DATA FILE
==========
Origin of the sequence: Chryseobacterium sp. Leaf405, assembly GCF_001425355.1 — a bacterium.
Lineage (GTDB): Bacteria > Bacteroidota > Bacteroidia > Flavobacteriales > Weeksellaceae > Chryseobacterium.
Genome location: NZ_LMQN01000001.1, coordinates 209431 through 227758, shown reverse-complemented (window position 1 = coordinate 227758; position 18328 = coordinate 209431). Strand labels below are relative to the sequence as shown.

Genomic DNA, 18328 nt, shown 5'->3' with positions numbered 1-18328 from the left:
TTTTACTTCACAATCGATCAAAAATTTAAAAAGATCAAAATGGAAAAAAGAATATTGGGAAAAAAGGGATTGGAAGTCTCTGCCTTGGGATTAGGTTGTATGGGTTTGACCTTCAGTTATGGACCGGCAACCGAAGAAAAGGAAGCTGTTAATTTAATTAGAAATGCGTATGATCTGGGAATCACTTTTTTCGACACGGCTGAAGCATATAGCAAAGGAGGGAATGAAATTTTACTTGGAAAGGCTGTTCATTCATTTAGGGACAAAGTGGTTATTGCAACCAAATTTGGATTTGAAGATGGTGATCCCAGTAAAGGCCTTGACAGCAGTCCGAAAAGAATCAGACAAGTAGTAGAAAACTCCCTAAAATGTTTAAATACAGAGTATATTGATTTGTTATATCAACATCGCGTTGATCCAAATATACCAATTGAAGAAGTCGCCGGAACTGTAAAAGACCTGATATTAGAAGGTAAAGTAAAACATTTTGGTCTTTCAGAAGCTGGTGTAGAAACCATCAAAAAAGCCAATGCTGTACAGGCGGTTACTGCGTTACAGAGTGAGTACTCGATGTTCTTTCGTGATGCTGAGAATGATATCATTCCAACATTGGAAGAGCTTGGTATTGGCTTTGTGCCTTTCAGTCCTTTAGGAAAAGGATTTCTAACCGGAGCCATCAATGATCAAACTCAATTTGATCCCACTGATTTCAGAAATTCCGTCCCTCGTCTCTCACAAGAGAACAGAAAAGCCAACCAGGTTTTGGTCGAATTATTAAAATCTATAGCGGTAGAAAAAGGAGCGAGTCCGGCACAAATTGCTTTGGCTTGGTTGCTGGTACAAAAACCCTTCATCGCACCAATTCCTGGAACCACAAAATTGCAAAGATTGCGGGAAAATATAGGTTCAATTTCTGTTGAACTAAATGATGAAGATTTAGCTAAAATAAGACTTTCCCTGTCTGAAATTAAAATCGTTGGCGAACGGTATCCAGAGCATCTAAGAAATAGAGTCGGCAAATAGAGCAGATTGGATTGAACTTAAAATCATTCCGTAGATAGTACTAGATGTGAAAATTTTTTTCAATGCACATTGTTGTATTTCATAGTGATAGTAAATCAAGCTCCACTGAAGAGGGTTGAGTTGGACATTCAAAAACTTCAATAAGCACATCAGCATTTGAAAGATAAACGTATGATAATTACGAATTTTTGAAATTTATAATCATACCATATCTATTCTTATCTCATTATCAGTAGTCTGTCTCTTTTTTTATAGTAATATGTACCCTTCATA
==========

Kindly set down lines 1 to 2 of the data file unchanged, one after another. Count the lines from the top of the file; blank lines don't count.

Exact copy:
Origin of the sequence: Chryseobacterium sp. Leaf405, assembly GCF_001425355.1 — a bacterium.
Lineage (GTDB): Bacteria > Bacteroidota > Bacteroidia > Flavobacteriales > Weeksellaceae > Chryseobacterium.